I have conflicted thoughts and feelings about the death penalty but what worries/bothers me more is how the death penalty is applied. The application strikes me as capricious, unpredictable, and just plain puzzling. Personally, I think those proven guilty (with or without DNA)of rape or murder of children should be put to death and fairly expeditiously. I don’t know about vengence or deterrence; I just consider such a sentence as a small cleansing of the gene pool – fully understanding the blood lust involved in that statement.

    RICK PERRY… His reference to Galileo lacked a certain logic? He references a scientist who was RIGHT to make his point that science isn’t really all that accurate? Huh??

  20. Michael Muller says:


    I said that I was against the Death Penalty. I will not argue here for it, even as an intellectual exercise.

    And as for the Vengeance argument, it’s the only one left, in my opinion. But at its core, it’s a apparently a powerful one.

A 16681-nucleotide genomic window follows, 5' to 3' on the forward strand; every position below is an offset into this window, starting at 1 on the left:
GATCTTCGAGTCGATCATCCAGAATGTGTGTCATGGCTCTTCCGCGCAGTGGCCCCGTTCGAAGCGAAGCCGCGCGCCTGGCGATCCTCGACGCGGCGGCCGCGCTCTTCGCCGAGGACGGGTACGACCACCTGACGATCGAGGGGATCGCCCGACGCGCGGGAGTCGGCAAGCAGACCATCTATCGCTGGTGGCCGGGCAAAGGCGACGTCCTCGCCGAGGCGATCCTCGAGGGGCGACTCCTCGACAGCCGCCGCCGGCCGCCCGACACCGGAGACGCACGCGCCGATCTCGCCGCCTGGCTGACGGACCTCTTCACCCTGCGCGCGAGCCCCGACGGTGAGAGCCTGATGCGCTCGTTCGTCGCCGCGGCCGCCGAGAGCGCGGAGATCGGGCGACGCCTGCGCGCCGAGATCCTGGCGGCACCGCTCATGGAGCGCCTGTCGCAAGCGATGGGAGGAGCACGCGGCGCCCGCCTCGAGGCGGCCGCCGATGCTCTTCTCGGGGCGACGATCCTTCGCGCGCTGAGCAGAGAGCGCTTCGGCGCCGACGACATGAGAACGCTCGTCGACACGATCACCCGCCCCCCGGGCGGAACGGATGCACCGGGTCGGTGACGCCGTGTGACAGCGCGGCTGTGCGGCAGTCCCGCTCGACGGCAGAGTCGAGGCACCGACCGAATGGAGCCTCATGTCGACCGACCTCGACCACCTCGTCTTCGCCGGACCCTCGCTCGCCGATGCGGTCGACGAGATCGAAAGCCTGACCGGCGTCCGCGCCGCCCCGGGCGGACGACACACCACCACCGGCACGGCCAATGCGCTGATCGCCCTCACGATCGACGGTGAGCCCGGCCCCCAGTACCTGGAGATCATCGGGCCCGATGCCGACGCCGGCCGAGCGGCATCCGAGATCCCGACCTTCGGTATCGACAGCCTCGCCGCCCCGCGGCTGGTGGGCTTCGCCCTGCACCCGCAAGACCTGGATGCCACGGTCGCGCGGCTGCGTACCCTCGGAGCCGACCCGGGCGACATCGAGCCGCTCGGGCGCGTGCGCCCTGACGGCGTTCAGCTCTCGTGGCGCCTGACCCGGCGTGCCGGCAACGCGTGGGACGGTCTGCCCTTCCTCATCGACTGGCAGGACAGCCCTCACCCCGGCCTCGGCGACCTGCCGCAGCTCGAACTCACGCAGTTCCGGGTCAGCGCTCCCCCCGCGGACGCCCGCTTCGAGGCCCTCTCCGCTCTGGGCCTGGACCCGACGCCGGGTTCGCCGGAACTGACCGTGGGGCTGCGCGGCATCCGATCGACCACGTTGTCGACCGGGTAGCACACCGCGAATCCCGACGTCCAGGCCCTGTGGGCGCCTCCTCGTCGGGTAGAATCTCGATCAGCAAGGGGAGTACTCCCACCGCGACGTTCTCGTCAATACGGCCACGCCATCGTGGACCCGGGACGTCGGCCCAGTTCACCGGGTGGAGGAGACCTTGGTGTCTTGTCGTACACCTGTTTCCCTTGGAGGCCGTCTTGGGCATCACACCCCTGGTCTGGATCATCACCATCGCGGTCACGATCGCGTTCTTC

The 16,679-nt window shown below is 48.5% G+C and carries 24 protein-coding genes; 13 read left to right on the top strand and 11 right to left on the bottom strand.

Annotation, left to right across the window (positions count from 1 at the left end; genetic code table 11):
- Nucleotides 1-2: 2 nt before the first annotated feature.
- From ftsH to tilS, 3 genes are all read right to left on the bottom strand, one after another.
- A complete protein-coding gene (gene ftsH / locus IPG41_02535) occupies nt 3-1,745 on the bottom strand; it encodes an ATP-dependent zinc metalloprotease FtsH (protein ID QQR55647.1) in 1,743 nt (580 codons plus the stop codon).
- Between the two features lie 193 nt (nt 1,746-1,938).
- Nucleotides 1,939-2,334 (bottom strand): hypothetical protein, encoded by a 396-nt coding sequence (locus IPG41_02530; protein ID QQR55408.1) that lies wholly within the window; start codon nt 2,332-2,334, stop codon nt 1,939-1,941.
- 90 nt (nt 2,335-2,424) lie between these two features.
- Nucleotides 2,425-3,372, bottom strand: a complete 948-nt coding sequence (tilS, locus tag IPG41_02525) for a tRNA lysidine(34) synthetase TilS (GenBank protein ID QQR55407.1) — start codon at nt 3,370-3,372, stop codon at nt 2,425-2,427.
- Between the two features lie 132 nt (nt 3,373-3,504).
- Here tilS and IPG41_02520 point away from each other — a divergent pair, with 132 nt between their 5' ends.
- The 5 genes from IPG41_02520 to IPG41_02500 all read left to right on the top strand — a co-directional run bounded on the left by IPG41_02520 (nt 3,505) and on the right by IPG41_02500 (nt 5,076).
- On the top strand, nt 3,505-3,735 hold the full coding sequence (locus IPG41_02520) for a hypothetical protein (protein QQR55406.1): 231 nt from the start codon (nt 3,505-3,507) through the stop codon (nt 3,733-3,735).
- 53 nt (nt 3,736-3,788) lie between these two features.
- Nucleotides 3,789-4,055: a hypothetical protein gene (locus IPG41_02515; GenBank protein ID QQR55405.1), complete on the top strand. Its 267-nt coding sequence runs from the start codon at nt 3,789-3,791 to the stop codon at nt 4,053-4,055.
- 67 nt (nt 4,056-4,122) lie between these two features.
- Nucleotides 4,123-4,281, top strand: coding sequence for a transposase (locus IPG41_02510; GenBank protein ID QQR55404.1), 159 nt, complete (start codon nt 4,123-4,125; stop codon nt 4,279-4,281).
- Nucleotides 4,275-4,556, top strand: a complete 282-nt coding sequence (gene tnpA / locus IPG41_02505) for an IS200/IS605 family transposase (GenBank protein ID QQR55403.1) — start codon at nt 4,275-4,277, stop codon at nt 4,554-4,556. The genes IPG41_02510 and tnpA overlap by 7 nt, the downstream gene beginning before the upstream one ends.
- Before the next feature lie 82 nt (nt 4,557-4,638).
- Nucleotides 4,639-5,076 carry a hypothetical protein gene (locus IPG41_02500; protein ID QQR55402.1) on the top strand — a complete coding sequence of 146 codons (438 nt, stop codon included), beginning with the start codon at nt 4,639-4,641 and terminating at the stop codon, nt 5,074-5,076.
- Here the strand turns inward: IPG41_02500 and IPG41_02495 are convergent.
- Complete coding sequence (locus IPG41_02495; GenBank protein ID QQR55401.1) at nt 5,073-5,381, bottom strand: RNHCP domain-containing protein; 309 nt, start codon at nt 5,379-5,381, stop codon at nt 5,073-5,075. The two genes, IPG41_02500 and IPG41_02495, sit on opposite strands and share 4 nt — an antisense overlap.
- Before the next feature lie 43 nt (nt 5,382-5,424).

21. The cheer just shows the conservative lust for state power.

  22. TJ says:

    I don’t get what the focus on Michael is, like he said, he said he was NOT for the death penalty, he simply allowed that someone might feel justified with the extreme cases.

    A quote I learned from watching “Criminal Minds”:

    W.H. Auden said:
    “Murder is unique in that it abolishes the party it injures, so that society must take the place of the victim and on his behalf demand atonement or grant forgiveness.”

    1) We have a choice to demand death or not. If we choose death, what makes us better than the murderer? Both of us would have submitted the barbaric side of our being.

    2). The criminal murders, get tried and convicted-and there are innocents put to death. Who has to pay the price for killing the innocent? Or, is that simply acceptable, because we consider them expendable on behalf of the opportunity to catch the guilty in the same net?

    3). Do you want us to excuse it and just silently watch(or, perhaps cheer) when you can’t remember your calendar from months ago, and circumstance make you look guilty when you don’t have witnesses handy?